The CEA at INES has produced a demonstrator panel with a carbon footprint of 317 kgCO2eq/kWp. This achievement, which incorporates several innovations, makes our laboratories among the leaders in Europe.
Reaching very low carbon photovoltaic panels
The photovoltaic industry is fast becoming one of the major sources of energy, the most widely deployed on the planet today. Further reducing its environmental impact is now a competitiveness driver for the industry, as well as an essential innovation axis to maintain the sector's growth rate and better meet societal challenges.
Committed to this approach for several years, the CEA at INES has set itself the challenge of developing a photovoltaic panel employing heterojunction technology (HJT) by seeking to combine everything that one would expect of a "premium" product with:
- Exemplary power and reliability characteristics,
- A significantly reduced environmental impact,
- Components manufactured in Europe.
To lead our teams in their technological choices, a Life Cycle Assessment sensitivity study was carried out. This allowed focusing on the most critical aspects of the carbon footprint: the silicon wafers, the glass front panel and the aluminum frame.
- The reduction of the carbon footprint on a cell scale is possible by using Norwegian-made silicon wafers with a thickness of 130 microns instead of 170µm, based on poly-silicon of German origin.
- The cells, made in France on the CEA's pilot line at INES, include innovations that limit the consumption of indium and silver, critical metals, during the optimization of the metallization and interconnection processes
- The panel, with a glass-back sheet configuration adapted for the residential sector, is assembled in France within the dedicated technological platform of CEA at INES and uses a thinner glass (2mm). A frame made of plant material (wood species, available in Europe) replaces its aluminum frame.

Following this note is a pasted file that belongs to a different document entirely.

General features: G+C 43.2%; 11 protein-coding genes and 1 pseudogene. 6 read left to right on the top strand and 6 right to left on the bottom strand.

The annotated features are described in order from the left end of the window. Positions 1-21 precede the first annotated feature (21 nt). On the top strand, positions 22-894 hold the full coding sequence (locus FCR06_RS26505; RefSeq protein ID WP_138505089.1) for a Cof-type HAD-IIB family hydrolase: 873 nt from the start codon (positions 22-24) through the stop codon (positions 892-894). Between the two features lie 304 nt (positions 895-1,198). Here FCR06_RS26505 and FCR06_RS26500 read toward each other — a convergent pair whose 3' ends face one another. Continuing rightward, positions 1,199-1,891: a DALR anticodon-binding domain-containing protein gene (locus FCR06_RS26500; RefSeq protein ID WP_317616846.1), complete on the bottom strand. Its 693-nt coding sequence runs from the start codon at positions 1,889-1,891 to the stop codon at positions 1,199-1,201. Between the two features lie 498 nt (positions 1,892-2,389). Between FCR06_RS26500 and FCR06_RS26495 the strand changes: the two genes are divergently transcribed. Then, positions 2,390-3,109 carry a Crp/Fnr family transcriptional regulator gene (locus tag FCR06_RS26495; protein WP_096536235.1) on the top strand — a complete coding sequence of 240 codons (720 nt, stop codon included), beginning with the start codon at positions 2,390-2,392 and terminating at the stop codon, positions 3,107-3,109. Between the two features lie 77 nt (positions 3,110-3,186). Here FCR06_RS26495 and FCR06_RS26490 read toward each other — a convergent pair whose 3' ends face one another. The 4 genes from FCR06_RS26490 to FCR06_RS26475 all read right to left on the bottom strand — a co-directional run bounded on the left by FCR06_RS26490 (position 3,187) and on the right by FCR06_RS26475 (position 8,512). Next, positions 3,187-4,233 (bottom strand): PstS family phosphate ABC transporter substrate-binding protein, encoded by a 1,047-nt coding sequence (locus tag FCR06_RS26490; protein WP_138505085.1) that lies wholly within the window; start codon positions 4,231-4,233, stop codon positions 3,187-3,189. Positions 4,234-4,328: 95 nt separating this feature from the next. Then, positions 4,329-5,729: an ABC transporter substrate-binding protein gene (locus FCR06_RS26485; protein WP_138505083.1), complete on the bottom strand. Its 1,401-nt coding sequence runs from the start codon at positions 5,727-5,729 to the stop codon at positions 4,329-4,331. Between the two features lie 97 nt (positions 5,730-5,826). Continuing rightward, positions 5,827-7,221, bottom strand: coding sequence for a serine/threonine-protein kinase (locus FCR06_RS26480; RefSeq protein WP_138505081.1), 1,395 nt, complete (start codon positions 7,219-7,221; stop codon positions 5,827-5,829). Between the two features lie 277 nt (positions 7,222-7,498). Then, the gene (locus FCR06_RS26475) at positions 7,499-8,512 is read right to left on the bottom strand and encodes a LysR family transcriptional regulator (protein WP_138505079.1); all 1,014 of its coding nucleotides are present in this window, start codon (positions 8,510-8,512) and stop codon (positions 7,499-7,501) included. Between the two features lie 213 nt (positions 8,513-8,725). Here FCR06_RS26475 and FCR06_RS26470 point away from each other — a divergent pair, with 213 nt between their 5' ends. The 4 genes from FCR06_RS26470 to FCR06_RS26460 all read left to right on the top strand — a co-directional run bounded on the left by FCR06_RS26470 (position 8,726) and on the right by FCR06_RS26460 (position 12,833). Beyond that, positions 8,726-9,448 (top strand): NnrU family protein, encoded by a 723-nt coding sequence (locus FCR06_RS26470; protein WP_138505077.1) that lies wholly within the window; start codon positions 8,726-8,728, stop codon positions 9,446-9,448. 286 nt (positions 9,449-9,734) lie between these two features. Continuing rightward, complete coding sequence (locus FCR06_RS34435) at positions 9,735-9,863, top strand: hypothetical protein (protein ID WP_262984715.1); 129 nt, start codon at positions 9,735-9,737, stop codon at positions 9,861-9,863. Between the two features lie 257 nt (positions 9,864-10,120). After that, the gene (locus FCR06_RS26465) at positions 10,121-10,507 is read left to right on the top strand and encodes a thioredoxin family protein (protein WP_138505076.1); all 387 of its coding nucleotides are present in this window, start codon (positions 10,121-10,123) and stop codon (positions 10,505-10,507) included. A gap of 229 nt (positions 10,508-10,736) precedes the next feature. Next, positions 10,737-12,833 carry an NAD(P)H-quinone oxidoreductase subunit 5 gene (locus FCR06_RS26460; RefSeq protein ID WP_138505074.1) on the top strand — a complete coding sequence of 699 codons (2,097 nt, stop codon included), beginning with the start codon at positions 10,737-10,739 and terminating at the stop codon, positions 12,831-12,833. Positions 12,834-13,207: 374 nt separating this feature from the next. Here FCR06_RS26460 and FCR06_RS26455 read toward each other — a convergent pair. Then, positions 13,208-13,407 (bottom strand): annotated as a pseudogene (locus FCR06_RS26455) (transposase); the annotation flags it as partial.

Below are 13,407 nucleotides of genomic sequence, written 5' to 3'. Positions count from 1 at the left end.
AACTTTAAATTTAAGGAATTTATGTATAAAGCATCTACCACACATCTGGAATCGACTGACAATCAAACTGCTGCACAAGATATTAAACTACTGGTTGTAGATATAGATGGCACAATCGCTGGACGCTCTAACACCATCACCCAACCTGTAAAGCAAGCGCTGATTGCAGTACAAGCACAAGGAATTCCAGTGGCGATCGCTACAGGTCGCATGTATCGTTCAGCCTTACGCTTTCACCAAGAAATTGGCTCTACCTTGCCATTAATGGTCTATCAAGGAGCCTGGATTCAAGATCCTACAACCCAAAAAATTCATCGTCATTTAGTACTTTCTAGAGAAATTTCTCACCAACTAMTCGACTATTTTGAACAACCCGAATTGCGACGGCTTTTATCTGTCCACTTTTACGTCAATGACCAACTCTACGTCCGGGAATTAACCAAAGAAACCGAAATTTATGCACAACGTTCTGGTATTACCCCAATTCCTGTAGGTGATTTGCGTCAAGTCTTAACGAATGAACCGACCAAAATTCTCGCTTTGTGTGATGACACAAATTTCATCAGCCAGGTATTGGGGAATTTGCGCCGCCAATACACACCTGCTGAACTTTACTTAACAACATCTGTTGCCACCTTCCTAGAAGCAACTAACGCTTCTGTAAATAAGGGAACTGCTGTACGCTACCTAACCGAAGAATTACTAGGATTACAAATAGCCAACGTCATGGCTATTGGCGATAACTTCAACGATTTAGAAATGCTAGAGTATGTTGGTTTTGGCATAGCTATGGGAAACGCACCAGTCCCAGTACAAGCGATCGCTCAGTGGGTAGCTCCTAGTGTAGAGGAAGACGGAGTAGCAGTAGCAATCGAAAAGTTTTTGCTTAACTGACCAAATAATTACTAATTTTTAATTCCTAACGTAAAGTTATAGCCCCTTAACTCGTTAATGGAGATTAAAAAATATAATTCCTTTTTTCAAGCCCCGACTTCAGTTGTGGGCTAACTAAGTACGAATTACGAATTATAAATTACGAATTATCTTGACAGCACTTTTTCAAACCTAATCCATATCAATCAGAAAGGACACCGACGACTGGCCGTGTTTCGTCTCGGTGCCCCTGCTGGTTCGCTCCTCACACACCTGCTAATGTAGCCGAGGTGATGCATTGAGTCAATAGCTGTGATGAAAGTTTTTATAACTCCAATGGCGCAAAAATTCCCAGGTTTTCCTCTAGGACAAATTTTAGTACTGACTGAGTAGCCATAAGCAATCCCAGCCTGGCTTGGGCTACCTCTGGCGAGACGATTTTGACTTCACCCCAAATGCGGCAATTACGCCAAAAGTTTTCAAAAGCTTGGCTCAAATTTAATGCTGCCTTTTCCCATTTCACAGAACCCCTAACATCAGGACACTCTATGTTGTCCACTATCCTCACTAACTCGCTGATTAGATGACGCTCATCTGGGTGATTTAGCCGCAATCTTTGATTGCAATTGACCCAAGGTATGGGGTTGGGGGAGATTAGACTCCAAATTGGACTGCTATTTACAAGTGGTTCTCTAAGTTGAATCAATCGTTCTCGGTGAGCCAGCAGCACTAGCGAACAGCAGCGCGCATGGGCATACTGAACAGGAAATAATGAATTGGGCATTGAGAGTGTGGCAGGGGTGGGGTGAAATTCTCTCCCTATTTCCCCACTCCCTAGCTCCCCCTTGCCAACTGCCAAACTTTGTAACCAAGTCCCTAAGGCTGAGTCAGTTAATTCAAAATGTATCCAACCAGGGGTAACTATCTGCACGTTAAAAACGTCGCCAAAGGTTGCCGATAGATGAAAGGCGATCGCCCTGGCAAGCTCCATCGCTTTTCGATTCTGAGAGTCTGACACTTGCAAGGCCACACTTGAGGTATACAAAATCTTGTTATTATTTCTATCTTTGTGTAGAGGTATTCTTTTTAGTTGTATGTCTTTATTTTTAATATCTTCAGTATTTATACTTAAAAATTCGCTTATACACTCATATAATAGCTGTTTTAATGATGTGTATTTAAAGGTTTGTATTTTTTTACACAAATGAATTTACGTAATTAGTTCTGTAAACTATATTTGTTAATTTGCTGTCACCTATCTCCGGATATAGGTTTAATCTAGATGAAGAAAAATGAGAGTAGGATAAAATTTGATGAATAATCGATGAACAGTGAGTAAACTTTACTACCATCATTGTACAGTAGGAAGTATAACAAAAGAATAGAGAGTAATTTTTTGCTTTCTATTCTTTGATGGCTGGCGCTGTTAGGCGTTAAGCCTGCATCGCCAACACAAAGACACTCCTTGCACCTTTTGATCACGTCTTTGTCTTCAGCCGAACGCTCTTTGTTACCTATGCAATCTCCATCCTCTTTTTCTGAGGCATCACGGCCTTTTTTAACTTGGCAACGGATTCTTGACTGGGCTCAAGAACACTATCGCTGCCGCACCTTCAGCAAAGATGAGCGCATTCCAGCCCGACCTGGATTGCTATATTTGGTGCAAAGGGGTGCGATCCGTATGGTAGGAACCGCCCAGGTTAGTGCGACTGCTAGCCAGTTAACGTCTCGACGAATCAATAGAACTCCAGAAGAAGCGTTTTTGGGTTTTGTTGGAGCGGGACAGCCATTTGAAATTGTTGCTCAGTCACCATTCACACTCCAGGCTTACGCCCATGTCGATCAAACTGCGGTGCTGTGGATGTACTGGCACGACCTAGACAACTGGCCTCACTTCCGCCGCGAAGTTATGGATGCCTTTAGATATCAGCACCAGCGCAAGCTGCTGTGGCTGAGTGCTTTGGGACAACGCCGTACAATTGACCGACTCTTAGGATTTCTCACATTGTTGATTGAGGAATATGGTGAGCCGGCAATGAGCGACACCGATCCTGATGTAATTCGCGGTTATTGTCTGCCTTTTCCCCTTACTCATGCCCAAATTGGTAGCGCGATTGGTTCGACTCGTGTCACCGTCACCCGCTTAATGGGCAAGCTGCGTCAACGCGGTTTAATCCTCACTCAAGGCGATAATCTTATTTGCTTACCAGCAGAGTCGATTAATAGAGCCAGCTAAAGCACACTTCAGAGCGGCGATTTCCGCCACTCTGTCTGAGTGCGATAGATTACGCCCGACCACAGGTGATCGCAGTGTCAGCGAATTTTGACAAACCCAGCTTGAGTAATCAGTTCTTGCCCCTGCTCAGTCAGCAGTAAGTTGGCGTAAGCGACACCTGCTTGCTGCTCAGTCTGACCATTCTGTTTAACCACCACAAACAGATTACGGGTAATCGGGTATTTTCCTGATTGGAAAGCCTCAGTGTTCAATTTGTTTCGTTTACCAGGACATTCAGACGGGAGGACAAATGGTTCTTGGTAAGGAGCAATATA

- A "design for recycle" approach has led to the choice of fluorine-free thermoplastic encapsulants and back sheets of European origin, which will facilitate recycling.
To guarantee high efficiency, which is also a critical lever, the interconnection of the cells by a paving (or gapless) process has been favored. This eliminates the gap between the solar cells and interconnects them by creating a 1 mm overlap between cells while keeping the interconnection strips. It densifies the panel and increases its power per sqm (or conversion efficiency).
The demonstration module shows a power of 566 Wp and embeds heterojunction technology cells with an average efficiency of 22.9%. It achieves a very low carbon footprint of 317 kgCO2eq/kWp compared to standard Chinese products (700 to 800 kgCO2eq/kW) and places our laboratories among the leaders in Europe.
This result is mainly due to
- The electricity mix of the places where the main components are manufactured: Germany, Norway and France. These countries have a low carbon mix estimated at 650 gCO2eq/kWh, 29 gCO2eq/kWh and 52 gCO2eq/kWh respectively, compared to the Chinese mix with a carbon balance of 1023 gCO2eq/kWh.
- The thickness of the glass and the silicon wafers also contribute to a significant reduction in the carbon footprint.
- The replacement of the aluminum frame by a frame made of vegetable material (wood) has reduced the carbon footprint by more than 50 kgCO2eq/kWp.
Details of the eco-design approach used
The reduction of the environmental impact considers more than 15 criteria to evaluate a photovoltaic panel, of which the carbon footprint is currently the reference criterion by the industry and public authorities.
The Life Cycle Assessment was carried out in accordance with ISO14040 and ISO14044 standards. The scope of the study was limited to the module manufacturing phase (from cradle to door). The various parameters of the module were taken into account (number of cells, wafer thickness, power, etc.). The functional unit was "1 kWp of a photovoltaic module". The production location of the different components of the value chain was taken into account.